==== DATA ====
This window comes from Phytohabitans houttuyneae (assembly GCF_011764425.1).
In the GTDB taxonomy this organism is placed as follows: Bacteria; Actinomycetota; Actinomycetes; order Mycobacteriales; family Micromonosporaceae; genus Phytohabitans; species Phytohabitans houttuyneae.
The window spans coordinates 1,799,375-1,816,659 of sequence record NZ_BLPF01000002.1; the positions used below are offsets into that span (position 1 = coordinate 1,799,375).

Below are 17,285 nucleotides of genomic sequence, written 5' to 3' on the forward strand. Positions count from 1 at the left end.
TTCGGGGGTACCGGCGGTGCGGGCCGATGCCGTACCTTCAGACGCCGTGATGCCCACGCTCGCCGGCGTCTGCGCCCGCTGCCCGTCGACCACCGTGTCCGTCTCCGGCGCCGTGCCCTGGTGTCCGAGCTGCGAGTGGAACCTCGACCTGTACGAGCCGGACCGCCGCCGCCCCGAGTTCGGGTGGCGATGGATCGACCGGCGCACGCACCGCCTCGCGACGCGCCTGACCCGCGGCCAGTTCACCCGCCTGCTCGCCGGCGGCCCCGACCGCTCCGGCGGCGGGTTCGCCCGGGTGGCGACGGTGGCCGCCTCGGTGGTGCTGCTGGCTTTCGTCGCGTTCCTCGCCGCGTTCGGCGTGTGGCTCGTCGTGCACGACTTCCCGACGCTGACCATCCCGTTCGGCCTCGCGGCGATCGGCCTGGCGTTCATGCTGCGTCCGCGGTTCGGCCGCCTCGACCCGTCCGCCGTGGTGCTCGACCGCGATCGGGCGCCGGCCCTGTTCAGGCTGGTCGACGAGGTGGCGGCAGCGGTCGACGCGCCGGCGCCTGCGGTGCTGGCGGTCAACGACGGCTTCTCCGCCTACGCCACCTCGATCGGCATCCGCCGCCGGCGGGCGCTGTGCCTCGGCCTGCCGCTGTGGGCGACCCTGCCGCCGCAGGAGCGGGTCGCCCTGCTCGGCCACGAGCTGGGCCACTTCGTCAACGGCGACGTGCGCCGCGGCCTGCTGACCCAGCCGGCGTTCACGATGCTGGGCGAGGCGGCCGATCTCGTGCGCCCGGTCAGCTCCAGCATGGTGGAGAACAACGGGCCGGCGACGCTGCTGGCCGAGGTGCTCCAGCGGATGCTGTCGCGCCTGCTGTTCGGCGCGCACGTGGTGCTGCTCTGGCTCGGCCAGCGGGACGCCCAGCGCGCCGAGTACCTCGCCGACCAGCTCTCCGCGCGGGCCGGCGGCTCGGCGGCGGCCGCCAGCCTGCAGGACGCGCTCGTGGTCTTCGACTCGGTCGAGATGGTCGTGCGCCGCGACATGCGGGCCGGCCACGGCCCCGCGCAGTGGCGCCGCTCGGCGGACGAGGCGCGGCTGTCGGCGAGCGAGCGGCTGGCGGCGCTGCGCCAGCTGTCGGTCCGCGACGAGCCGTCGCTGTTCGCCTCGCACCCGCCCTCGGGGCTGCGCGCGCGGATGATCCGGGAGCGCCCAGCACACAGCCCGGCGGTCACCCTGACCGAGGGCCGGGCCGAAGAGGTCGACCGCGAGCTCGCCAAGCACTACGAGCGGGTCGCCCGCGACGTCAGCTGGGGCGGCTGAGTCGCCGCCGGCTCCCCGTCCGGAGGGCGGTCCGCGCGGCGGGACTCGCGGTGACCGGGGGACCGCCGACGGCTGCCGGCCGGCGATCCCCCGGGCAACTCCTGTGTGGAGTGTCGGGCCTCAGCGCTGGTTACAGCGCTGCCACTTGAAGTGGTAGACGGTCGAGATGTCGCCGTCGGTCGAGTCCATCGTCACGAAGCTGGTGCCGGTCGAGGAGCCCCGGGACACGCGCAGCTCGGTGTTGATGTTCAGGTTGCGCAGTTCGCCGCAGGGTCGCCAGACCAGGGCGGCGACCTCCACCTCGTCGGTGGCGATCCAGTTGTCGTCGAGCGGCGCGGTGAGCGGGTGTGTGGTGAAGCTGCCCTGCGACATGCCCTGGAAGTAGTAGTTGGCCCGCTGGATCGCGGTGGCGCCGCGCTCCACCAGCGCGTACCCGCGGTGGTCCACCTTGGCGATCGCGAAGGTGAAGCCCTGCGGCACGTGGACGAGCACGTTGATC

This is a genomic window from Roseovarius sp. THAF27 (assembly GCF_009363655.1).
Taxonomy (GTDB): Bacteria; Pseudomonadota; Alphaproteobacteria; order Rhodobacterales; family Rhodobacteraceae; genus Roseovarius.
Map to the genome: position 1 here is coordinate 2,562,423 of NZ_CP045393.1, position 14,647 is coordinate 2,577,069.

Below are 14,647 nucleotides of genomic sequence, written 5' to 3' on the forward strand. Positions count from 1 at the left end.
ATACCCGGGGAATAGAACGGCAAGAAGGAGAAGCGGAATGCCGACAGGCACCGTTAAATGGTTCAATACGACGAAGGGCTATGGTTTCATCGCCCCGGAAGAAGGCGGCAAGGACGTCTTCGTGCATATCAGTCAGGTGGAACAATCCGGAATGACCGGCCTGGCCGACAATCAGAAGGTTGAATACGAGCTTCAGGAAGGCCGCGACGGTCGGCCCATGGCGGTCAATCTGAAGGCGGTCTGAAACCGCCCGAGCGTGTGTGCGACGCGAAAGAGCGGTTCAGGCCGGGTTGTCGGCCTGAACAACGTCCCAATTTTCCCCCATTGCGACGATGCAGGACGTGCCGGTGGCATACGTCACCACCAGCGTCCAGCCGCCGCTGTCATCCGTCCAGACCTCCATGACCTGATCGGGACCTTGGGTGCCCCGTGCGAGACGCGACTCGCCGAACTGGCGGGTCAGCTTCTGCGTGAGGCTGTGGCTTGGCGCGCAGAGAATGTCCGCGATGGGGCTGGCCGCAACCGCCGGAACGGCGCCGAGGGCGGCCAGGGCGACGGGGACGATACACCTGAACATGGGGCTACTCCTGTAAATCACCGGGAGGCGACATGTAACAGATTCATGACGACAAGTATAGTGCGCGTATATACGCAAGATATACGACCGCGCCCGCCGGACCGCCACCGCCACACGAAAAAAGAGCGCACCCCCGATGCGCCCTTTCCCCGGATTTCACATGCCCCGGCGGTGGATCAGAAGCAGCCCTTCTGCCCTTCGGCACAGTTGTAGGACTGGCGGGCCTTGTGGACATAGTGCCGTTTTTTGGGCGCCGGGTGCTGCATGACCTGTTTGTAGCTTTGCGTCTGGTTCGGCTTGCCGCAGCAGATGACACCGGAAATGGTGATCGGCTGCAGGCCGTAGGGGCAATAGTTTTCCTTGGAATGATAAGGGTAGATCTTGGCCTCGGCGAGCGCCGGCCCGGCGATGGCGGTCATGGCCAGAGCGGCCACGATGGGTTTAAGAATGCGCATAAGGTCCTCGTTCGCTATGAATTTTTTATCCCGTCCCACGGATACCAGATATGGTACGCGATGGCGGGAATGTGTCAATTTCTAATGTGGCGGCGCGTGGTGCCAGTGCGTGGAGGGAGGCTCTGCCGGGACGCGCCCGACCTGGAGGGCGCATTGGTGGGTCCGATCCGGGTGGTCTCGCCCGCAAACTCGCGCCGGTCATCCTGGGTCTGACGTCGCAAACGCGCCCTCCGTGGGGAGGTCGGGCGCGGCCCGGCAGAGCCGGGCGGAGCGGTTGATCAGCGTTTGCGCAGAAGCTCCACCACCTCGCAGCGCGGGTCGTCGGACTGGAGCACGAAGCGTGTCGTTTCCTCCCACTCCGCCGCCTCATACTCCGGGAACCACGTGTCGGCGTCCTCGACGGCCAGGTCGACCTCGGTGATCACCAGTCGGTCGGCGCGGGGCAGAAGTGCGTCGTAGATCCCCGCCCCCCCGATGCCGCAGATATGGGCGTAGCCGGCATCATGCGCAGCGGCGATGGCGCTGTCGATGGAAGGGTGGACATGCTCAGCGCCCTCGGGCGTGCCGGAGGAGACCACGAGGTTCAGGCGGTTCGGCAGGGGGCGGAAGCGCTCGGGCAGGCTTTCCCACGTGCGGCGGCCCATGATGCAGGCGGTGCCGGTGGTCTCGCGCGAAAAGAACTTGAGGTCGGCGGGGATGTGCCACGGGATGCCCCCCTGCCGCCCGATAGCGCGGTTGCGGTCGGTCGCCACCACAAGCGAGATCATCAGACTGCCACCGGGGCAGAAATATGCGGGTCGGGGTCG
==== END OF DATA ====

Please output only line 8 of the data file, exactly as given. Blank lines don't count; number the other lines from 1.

Map to the genome: position 1 here is coordinate 2,562,423 of NZ_CP045393.1, position 14,647 is coordinate 2,577,069.